My biggest budget busters are enrichment activities for my four children. I want to spark their joy for living and have them sample different sports and hobbies.
Currently they attend a private school that is academically aggressive, and each takes piano lessons. The boys take karate and the girls, ballet. They are also involved in sports, as well as theatre productions at school―none of which is free. We are a one-income family and I stay home with our four children. Our finances are very tight and we end up using credit to make it through the month. It sounds simple enough to just put my children in public school and drop all the extras, but my mommy-guilt says NO. I want the best for my kids. Any advice? Tricia, email
The definition of “guilt” is “remorse caused by feeling responsible for some offense.” You have not committed any offense so I don’t think this is about guilt. You are experiencing fear of failing as a parent. The best way to get rid of fear is to replace it with power. And power comes through knowledge.
Experts tell us it is not good for kids to be overstimulated by things or activities. You can push kids to the brink of despair by over-involving them in sports, music, karate, dance and aggressive academia all at the same time. That you are going into debt to enable all of this is even more troubling.
Psychologists say parents who overindulge their kids may actually be setting them up to be more vulnerable to future anxiety and depression. For sure all of the activities are putting your kids under a lot of pressure to perform and to also excel.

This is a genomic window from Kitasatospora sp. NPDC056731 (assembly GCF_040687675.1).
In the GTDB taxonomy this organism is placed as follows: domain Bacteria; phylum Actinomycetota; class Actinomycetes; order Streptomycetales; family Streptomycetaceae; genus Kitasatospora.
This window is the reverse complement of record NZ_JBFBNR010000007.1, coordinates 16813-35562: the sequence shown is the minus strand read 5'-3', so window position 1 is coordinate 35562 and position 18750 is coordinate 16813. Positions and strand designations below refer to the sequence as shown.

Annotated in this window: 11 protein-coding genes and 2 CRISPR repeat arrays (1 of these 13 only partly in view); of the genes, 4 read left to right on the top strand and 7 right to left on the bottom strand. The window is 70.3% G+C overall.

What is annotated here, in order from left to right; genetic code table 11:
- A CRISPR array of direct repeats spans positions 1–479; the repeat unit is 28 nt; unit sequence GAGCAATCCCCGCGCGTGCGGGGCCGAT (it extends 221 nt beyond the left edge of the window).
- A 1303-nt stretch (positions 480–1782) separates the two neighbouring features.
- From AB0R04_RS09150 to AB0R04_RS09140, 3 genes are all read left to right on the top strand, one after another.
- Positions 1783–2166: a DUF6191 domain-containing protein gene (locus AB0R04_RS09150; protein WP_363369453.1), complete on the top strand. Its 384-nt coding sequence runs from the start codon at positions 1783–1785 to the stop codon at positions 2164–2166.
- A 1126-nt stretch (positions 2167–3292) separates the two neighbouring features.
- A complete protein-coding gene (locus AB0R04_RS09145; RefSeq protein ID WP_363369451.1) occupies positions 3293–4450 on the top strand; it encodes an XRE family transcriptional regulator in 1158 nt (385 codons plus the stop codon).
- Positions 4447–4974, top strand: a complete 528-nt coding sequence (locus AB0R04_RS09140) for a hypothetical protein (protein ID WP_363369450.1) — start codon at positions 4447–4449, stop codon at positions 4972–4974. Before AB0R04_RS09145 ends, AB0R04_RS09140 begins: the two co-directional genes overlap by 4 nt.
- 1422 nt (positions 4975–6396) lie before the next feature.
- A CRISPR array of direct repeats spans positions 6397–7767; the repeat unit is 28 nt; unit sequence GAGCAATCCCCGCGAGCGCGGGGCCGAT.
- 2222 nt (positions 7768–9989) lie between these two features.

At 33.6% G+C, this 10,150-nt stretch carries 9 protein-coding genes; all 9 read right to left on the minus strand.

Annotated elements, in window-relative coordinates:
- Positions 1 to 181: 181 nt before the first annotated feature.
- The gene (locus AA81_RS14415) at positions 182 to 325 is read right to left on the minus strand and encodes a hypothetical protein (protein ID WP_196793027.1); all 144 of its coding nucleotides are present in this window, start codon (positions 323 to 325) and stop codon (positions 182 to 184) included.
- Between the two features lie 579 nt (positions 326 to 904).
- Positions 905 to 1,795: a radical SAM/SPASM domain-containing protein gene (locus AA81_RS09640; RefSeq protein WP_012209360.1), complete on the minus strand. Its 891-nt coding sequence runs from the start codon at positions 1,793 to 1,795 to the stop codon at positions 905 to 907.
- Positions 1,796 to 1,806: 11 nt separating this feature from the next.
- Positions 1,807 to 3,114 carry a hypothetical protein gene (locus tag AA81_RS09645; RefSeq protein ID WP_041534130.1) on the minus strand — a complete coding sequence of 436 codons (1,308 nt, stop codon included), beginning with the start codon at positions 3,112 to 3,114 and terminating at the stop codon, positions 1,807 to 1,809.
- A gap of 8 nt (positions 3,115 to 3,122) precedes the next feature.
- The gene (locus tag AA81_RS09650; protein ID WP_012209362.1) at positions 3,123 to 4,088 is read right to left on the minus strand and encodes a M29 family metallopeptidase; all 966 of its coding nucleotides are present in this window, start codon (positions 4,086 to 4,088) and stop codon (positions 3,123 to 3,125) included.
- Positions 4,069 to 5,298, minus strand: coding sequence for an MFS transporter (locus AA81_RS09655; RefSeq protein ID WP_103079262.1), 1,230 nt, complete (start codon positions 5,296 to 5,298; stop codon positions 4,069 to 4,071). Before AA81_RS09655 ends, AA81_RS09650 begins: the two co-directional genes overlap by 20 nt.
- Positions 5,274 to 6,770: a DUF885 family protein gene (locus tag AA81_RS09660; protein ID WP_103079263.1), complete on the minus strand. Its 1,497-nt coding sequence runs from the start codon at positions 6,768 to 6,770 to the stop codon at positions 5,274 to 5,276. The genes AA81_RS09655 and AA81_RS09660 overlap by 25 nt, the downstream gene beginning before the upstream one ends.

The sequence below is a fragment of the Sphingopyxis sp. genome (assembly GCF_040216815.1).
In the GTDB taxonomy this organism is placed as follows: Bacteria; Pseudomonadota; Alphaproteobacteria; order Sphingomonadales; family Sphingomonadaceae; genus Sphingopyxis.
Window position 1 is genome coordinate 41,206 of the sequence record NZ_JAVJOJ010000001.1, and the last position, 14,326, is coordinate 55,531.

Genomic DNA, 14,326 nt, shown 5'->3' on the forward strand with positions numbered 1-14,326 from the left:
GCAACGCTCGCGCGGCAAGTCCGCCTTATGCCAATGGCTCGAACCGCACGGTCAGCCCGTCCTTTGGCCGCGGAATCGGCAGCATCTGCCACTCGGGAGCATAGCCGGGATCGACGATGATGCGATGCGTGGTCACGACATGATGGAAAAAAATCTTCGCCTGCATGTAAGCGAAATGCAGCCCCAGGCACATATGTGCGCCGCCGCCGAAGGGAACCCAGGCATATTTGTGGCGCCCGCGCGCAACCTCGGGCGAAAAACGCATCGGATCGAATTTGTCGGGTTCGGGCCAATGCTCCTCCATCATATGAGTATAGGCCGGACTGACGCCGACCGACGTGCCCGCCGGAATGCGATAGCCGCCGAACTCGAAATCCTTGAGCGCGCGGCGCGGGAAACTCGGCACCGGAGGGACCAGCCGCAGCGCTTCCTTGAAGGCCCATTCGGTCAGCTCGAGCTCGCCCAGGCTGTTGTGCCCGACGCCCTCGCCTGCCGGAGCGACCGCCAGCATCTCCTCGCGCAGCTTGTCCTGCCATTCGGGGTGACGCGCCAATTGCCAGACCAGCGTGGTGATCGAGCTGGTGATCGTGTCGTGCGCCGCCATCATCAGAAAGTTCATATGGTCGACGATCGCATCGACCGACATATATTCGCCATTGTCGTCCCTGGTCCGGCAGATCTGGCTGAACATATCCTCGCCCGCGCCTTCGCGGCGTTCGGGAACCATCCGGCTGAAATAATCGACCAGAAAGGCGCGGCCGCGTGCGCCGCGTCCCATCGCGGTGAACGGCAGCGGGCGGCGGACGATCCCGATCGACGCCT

Twenty years from now your worth as a parent will not be measured by the number of activities your kids were in, the scores on their SATs or the trophies on their shelves. It will be measured by the depth of their character and the way they live their lives. As for school, don’t ever assume a teacher—public or private, secular or Christian—can take your place when it comes to passing values to your children.
I suggest you allow each child to pick one activity and then make sure they have plenty of free time to just be kids. As for school, I am a huge proponent of public schools and encourage you to get involved with yours should you send your children there.
My daughter is engaged to a man who refuses to find a job. He is 23 and lives with his parents. My daughter pays all of their dating expenses, her car payment, insurance and so forth. He sleeps until noon, plays computer games all day and then waits for her to pick him up. She thinks that as her mother I am supposed to pay for her wedding. I say I’m not putting one solitary dime into a wedding to a man who won’t work. What do you think?
Hold your ground and tell your daughter all the reasons you cannot support this marriage. Is there a therapist or family counselor she would speak with? There’s some reason she is willing to settle for so little in a husband and father for her children. I hope she figures it out before she makes the biggest mistake of her life.
Question: Have you ever been in Tricia’s situation? How did your family resolve things? Tell us here.
Subscribe to email updates today and you’ll receive a link to download my brand new e-book, The Best of Everyday Cheapskate, FREE.
You’ll enjoy excerpts from each of my bestselling e-books to help you get onboard with saving time and money every day!